57239 a silent room
If I sit quietly in a room and just listen, I hear a series of small events, each playing out of its own accord, and with them, like the voice-over narration from a strange and subdued documentary film, file the unburnished imaginings of my aimless thinking, walking out, one at a time, onto the proscenium of an internal world, out of space, perhaps even out of time.
The faucet drips, a floor board creaks, the house slowly settles into the earth with quiet snaps and cracks. The refrigerator purrs for a while, and then gently quakes to stop. An electric clock emits a faint motor hum and makes soft alternating clicks, as if it were walking through time. I hear outside sounds, a bird sitting in a nearby tree, singing behind the glass of my window; children bouncing an inflated ball and chattering happily. Furniture scrapes across the floor in the upstairs apartment, the electric cricket of a mobile phone rings, and a muffled voice seeps through the plaster, only one side of a conversation, a bit like the sound of one hand clapping. An imperceptible current of air sets a spider’s web to shivering, a gossamer curtain, both tense and lax. The walls themselves seem to breathe, their cracks growing deeper, darker, as the sun passes behind a parade of clouds, driven by the wind, which modulate the interior light in ever-changing intensities.
I hear also sounds inside me, I breathe, my heart beats. If I scratch my jaw or rub the nape of my neck, a sibilant rumbling is heard in my ear. If I rub my hands together, or sweep them across my clothing, I can hear a soft sound, like wind in the sand dunes. Some sounds don’t exist as physical modulations. My tinnitus is always there, but it is not produced by the regular motion of air particles; it is a malfunction of the hearing apparatus itself. And there is the underground river of blood, a constantly ebbing and flowing stream, like quickened tides. But one only hears it, or so I am told, in an anechoic chamber.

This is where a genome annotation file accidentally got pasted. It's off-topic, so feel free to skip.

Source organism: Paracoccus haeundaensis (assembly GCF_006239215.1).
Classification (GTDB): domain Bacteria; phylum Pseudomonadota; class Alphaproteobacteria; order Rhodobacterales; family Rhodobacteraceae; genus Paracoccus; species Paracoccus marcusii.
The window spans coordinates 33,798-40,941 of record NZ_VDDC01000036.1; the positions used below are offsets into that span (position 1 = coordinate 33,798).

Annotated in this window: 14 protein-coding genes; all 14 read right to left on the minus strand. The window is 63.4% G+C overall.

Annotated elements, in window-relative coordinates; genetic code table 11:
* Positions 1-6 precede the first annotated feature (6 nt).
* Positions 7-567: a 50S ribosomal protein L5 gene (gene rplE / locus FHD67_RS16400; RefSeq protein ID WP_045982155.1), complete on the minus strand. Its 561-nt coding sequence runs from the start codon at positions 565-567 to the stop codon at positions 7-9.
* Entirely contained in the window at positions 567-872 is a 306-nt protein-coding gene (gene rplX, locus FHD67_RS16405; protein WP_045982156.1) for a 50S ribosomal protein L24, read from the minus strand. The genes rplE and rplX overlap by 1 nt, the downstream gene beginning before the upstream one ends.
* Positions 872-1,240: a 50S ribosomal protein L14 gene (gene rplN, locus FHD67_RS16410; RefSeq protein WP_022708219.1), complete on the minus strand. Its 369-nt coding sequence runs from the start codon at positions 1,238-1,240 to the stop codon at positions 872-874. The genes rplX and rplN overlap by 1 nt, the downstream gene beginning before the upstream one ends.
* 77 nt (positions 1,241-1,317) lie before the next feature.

I can hear the ring of the room, it is like being inside a bell. Decades ago, in film school, when I was shooting synchronized sound indoors, I was advised to always record a few minutes of the chosen location without any talking or human activity. A supply of such “silence” was useful to give the film editor the flexibility to cut in silence here and there to create rhythm in the edited scene. The use of blank tape would only call attention to these cuts, because true technical silence has an unnatural “sound” when placed in stark comparison next to what we would call “silent” in a human context. The sound of nothing happening in the location of the filmed scene is a good way to hide these transitions. So, nothing is something. The sound of nothing happening is still a sound, excited air molecules, nearly imperceptible, their minuscule resonances the residue of the struggle of architecture against gravity. Yes, if you listen closely, the room rings.
Do this experiment. Record the sound of a room empty of any sound-making creatures or objects. Normalize it to boost the signal saturation. Apply aggressive equalization by making a narrow frequency band, pushing the volume up to the limit, and then sweep this narrow spike up and down the sound spectrum of the normalized recording. At certain places, you will hear steady tones with the eerie timbre of a singer of infinite breath holding a note. If you allow yourself, you will hear the vowel ‘a’ or ‘i’ or ‘o’ being sung, differing from frequency to frequency. Explore the character of the room, plumb the depths of its hidden life, through these more or less orderly displacements. The silence is alive, I tell you. It is a chorus.
This essay was first published in Czech on the web site His Voice: Magazine of Alternative Music, as the 12th post for the ongoing column „Field Notes.“